Reliance Jio: Airtel has only 18 per cent of its voice traffic and Vodafone only 5 per cent of its total voice traffic on IP. The inability to upgrade networks to 4G, and purposefully keeping subscribers on legacy 2G/3G networks to charge them Rs 1.50/min of call is not consumer friendly and is an artificial way to generate revenue.

    Why has TRAI come out with the IUC paper now?

    Airtel: TRAI had clearly stated that they would assess the extent of migration of traffic to all IP networks and symmetry (balance) of traffic before finalising the reduction in IUC from 6 paise/ minute to zero. This was two years ago.

    The ground reality is that there is still very high asymmetry of traffic between a large 4G only operator and the other operators. Despite Jio gaining more than 32 per cent market share, Airtel and Vodafone continue to be large net recipients of calls from Jio and, therefore, Jio pays them IUC for carrying these calls. Airtel’s traffic asymmetry with RJio still stands at approximately 65 per cent (incoming) versus 35 per cent (outgoing).

    TRAI has taken this into account and started a fresh consultation process to ensure the orderly growth of the telecom sector.

    Reliance Jio: It takes investment as well as technological advancement to be able to upgrade a network to 4G. Without having done that, there cannot be symmetry in traffic, as more than 65 per cent of incumbent customers are still on 2G/3G. Unfortunately, these customer do not even have the privilege of enjoying free voice calling. They end up paying exorbitant and excruciating rates for voice minutes (more than anywhere in the world), making India the lowest data rate market in the world, but the most expensive voice market.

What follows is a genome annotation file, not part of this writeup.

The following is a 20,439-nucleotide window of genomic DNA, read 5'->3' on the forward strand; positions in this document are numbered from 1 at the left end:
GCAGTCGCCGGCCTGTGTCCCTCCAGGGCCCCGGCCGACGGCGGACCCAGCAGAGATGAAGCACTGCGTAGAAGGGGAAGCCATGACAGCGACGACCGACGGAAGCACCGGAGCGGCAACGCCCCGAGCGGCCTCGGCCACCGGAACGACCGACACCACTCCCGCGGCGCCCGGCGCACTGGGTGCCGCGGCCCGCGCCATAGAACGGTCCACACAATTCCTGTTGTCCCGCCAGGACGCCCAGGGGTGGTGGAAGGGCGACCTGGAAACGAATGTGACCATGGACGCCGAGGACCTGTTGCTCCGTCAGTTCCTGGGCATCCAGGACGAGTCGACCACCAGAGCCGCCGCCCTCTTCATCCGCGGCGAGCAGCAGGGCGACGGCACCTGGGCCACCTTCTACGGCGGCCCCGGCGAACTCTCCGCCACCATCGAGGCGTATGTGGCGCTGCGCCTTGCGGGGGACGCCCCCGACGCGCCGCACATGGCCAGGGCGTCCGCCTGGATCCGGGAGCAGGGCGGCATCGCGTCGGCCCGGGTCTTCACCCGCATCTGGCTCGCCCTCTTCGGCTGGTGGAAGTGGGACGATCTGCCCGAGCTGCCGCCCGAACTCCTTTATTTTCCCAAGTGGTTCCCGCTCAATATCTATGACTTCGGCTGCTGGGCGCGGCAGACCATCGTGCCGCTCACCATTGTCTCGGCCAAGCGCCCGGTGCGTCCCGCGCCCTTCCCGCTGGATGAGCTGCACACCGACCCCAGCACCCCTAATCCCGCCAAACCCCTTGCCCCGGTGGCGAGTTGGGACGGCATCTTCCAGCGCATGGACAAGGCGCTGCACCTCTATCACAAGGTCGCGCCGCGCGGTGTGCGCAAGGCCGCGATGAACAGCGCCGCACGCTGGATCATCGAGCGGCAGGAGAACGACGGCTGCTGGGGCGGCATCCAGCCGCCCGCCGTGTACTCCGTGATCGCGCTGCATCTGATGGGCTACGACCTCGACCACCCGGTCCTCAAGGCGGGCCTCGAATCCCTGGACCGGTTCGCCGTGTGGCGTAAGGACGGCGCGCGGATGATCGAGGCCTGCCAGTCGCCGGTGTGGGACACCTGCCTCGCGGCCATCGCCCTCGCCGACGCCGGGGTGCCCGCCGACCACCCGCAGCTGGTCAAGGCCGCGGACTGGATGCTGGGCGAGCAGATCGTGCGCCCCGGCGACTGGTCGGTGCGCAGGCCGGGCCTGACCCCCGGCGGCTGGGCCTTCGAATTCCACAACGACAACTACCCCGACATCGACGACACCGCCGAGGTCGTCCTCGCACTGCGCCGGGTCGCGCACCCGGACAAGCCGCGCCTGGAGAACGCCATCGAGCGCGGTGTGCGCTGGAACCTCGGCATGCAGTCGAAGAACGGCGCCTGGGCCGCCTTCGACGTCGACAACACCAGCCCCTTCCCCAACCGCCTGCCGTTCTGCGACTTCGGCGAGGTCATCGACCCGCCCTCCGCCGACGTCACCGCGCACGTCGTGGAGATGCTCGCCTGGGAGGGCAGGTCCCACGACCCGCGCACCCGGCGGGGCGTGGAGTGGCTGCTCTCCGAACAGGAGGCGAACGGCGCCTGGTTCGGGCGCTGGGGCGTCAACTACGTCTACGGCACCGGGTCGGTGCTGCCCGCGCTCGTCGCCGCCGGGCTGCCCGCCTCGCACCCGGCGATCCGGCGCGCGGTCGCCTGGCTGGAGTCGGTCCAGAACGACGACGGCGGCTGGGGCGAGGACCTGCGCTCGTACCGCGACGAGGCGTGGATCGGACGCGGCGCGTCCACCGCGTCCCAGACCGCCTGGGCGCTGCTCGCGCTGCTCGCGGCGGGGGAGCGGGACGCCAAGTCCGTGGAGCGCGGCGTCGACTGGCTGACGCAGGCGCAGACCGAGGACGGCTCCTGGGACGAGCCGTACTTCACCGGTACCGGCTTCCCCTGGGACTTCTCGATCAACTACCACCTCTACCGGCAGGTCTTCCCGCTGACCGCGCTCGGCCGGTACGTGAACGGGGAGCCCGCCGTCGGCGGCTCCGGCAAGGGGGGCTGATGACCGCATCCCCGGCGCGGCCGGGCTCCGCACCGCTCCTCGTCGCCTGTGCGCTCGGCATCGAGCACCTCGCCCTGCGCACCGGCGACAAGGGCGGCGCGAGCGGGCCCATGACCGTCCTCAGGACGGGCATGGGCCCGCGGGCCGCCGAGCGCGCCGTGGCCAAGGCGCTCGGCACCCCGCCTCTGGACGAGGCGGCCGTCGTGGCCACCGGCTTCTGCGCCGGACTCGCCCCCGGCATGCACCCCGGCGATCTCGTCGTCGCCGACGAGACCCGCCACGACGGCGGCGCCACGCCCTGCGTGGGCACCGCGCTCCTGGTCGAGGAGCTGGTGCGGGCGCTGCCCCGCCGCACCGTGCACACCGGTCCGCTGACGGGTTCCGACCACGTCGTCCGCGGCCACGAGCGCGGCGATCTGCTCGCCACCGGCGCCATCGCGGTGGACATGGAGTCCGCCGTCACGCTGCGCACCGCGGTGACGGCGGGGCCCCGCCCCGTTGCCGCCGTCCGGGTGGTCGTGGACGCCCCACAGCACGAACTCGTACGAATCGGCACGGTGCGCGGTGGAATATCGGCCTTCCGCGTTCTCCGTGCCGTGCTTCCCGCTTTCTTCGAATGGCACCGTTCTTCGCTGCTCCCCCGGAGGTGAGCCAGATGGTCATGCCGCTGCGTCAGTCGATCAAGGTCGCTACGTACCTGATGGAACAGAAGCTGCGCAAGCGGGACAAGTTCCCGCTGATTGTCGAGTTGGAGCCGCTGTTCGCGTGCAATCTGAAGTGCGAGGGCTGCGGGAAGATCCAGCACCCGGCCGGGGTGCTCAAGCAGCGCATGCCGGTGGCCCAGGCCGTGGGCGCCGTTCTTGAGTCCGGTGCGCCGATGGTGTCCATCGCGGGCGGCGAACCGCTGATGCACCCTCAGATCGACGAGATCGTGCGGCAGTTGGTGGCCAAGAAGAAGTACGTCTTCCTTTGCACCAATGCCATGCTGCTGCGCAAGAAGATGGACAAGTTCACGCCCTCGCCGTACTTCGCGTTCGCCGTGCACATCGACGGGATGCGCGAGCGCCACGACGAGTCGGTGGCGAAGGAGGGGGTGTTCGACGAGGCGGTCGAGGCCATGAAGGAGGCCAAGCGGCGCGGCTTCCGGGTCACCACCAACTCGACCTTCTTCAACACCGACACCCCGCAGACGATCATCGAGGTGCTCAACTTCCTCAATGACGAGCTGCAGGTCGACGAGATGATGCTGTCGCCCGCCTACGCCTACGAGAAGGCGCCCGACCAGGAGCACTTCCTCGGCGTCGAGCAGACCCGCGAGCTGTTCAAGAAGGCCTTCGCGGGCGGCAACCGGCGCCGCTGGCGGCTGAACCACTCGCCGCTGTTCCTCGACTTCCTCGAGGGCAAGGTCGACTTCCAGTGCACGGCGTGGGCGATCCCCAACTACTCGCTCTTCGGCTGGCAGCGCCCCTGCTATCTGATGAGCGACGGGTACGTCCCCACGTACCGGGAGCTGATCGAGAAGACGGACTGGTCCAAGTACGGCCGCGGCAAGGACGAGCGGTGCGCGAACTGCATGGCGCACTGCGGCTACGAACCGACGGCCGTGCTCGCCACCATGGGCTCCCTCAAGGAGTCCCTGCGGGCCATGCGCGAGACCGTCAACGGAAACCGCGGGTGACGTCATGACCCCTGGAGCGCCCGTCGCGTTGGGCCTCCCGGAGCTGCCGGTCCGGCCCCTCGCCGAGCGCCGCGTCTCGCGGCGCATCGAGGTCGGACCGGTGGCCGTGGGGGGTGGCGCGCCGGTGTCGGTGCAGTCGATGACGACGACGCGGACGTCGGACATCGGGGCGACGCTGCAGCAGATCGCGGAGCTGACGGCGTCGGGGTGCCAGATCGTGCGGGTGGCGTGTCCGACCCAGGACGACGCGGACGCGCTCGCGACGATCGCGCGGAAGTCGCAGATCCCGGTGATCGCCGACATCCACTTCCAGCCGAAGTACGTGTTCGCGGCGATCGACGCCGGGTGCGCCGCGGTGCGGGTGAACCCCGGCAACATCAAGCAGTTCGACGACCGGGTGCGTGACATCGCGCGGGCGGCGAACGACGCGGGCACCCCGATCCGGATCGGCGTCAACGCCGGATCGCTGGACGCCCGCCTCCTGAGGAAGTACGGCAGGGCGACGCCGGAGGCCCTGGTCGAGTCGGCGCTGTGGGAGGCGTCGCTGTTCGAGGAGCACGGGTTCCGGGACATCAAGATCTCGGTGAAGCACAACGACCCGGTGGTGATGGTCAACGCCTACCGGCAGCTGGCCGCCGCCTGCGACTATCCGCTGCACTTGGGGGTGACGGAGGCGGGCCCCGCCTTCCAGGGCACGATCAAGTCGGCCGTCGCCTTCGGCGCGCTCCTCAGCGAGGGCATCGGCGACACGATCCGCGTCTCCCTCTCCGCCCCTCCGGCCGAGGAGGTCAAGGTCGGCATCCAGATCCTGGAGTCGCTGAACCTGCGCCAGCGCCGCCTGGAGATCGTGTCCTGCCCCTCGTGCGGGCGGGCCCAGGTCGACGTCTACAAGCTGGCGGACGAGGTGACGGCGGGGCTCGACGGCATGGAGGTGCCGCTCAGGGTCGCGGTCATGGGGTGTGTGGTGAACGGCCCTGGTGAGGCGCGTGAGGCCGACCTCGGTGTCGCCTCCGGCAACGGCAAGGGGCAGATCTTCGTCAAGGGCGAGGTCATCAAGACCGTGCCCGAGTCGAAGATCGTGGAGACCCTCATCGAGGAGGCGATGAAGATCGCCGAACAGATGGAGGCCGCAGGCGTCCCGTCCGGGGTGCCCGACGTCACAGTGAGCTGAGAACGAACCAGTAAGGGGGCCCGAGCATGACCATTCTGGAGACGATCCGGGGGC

Hence, incumbents want the IUC regime to continue, where they continue to monetise both their legacy network and their customers, who are artificially suppressed to remain on a legacy network (due to 2G/3G devices that have not reached end of life).

    Why does one 4G only operator say network cost is lower?

    Airtel: Operators around the world follow a simple accounting standard, which uses established practices to decide what cost is capitalised in the balance sheet, and what is reflected in the profit and loss account. There are massive differences in the way this large 4G only operator in India does its accounting. So, the cost of a call must be determined according to globally established norms, rather than on the basis of the accounting practices of one particular operator.

    Reliance Jio: It has been demonstrated to all authorities that the cost of carrying calls on an IP network is close to nil. Accounting standards have nothing to do with cost of carrying a voice call.

    Take a simple example – any OTT call on your network, is simply using a few KBs of data. That is all you need to make a voice call.